As the saying goes you don’t get a second chance to make a good first impression and in football this is probably more so than in any other walk of life due to the fact that you have thousands of people watching your every move; not to mention the fact that your employer has probably paid millions for your services.
So here is a look at some of the more memorable debuts in the history of the game, some good, some bad, some just downright bizarre.
Ali Dia for Southampton, 1996
Probably the most bizarre and short-lived career in the history of the Premier League began and ended on November 22, 1996 when Ali Dia ran out for his Southampton debut at The Dell. The story goes that Saints manager Graeme Souness received a phone call from AC Milan star George Weah to tell him about his cousin, Dia, who was a promising player in his own right.
Apparently Dia had played for Paris Saint-Germain as well as being capped 13 times by Senegal and was looking for another shot at the big time after languishing in the second-tier of German football. However, Weah was little more than a blagger and Dia was not much better having only played for Blyth Spartans in the Unibond League. So when he came on as substitute to replace Matthew Le Tissier in the game with Leeds United it only took 22 minutes for the penny to drop before a furious and no doubt red-faced Souness took him off again.
Jonathan Woodgate for Real Madrid, 2005
Jonathan Woodgate’s first appearance for Real Madrid having signed from Newcastle United for £13.4million in 2004 would be memorable to say the least, only for all the wrong reasons. Riddled with injury Woodgate wouldn’t make his debut for the Galacticos until a year after joining in September 2005 as things went from bad to worse.
Against Athletico Madrid he scored an own goal in the first half while also receiving a yellow card, only to pick up a second yellow before being sent-off in the 65th minute of his debut in what would prove to be something of a microcosm of his career at The Bernabéu, as several brief decent spells were all too often punctuated by long periods on the sidelines.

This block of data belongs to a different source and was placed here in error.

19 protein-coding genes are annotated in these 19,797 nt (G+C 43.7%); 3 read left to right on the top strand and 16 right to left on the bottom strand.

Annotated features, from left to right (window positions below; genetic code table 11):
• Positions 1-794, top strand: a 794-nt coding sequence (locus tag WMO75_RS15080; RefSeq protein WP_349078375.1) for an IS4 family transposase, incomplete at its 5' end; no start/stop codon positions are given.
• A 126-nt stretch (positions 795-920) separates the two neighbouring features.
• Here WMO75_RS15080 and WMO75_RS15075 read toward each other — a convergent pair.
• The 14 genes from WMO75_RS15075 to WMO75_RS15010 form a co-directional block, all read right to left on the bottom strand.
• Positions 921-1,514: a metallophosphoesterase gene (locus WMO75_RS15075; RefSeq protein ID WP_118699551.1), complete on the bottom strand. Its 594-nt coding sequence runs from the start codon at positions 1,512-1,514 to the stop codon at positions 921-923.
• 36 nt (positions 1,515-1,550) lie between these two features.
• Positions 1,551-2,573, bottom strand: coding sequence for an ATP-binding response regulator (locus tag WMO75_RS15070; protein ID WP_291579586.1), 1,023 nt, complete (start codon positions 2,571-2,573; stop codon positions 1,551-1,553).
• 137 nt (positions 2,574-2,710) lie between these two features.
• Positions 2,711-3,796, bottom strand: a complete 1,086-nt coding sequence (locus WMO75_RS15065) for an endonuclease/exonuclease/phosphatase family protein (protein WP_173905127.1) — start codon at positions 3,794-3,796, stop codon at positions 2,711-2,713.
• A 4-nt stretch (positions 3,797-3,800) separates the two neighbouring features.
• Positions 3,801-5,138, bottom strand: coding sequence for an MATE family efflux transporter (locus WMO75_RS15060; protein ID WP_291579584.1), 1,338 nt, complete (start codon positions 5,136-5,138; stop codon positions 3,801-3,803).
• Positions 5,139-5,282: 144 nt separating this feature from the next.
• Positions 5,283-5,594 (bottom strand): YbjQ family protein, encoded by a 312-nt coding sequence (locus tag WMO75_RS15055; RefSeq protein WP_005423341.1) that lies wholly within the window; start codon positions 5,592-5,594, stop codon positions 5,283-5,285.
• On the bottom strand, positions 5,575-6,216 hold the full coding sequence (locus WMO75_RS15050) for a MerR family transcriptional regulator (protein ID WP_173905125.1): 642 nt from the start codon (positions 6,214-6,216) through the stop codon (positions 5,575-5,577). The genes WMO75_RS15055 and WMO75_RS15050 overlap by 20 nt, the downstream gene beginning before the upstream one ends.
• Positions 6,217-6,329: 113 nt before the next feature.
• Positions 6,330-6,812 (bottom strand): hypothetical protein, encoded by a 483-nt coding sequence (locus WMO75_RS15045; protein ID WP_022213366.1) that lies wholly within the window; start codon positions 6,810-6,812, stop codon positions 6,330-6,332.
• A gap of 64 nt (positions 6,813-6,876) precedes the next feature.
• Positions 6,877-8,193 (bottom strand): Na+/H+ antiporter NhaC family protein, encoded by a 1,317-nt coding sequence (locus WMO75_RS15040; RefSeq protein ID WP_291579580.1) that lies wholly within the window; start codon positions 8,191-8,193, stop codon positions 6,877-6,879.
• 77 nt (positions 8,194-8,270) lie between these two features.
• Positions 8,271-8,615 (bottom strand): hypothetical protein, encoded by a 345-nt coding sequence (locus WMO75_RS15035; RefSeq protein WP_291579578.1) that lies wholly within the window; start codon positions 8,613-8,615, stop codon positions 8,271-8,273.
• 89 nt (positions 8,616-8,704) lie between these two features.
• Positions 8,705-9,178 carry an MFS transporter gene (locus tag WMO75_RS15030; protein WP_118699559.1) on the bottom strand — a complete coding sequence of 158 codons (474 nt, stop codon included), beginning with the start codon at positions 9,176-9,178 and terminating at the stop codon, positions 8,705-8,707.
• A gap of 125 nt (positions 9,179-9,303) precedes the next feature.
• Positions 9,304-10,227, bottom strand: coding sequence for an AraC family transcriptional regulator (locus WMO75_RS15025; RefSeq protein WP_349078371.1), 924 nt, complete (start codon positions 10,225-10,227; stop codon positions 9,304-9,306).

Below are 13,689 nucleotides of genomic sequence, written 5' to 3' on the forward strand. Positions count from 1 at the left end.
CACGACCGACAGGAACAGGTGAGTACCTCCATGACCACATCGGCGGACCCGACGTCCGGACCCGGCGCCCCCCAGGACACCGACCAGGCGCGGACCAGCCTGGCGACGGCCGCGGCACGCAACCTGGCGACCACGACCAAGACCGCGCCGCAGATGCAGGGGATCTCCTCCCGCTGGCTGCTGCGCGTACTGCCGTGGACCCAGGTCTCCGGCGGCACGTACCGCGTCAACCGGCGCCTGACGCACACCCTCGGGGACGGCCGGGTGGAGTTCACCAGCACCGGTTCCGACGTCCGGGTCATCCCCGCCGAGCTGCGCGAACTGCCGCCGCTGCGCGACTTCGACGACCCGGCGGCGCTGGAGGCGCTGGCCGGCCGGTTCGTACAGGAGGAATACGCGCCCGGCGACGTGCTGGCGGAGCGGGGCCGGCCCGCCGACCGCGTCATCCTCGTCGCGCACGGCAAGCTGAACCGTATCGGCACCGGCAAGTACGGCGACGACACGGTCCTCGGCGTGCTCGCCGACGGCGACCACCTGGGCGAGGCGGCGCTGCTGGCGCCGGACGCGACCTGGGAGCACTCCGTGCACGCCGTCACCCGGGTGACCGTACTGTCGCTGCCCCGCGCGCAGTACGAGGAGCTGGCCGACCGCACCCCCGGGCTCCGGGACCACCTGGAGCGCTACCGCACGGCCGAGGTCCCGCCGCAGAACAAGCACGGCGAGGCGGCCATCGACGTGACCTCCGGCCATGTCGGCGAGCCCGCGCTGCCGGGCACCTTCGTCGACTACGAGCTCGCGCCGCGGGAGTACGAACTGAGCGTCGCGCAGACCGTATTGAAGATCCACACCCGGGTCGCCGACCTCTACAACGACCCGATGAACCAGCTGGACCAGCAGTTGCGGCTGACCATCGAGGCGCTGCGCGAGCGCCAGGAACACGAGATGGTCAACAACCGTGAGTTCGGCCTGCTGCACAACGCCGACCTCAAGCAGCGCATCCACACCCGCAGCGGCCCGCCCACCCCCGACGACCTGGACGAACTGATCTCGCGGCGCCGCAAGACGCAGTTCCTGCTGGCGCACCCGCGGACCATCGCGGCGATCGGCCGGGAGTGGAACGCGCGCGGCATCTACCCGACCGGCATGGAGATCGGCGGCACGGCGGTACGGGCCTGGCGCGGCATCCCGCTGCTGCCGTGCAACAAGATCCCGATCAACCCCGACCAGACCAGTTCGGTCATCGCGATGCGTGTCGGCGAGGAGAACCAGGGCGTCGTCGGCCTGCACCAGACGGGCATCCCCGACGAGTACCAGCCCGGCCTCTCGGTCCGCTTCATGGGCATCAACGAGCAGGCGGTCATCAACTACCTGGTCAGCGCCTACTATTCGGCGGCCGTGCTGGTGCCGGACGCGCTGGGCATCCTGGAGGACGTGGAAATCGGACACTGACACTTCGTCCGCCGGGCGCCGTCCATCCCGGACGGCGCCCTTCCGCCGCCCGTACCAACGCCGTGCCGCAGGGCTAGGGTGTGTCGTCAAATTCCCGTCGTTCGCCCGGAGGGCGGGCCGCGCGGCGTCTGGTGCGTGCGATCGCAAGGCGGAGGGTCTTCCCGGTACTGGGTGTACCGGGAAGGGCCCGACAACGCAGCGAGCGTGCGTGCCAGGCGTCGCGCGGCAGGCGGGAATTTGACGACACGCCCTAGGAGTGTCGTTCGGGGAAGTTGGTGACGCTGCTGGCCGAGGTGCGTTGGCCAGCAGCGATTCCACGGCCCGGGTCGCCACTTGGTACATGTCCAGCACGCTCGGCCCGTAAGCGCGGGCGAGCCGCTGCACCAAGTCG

Warren Barton for England, 1995
Warren Barton was a promising full-back looking to press for a place at Euro ’96 when England travelled to Dublin for an international friendly; but unfortunately for the Wimbledon defender many of England’s fans that night weren’t in the mood to be friendly.
It was supposed to be the biggest night of his life with 20 members of his family travelling to the Irish capital Dublin to watch; but the match was abandoned after 27 minutes amid a flurry of missiles which were being thrown from the England section, robbing Barton of a night that should have been the highlight of his career and possibly even costing him a place at Euro ’96 despite receiving his first cap.
Fabrizio Ravanelli for Middlesbrough, 1996
In 1996 newly promoted Middlesbrough had money to burn and manager Bryan Robson was in the mood to spend, spend, spend, with the likes of Juninho, Emerson and Fabrizio Ravanelli all rocking-up on Teesside. And the Boro fans didn’t have to wait long to see just what their new heroes could offer the club with Liverpool arriving at The Riverside on the opening day of the 1996/97 season.
In a six-goal thriller which eventually saw the points shared the “White Feather” as he was known quickly justified his £7million price tag by banging in a hat-trick on his first appearance for his new club, forever endearing himself to the supporters who probably thought they had died and gone to heaven before eventually being brought back down to earth with a bump as Robson’s men were relegated that May.
Rio Ferdinand for Leeds, 2000
When Rio Ferdinand moved to Leeds from West Ham in 2000 he became the most expensive defender in the world at a cool £18million and despite going on to become one of the country’s best stoppers his first taste of the big time didn’t appear to promise much.
Playing away at Leicester’s old Filbert Street home the Foxes romped to a three-goal lead as Ferdinand looked visibly out of his depth and despite the home fans revelling in the occasion and serenading the newcomer with: “What a waste of money,” Leeds boss David O’Leary obviously saw potential in his latest signing claiming that he was, “delighted with Rio, but he didn't get a lot of help from those around him.”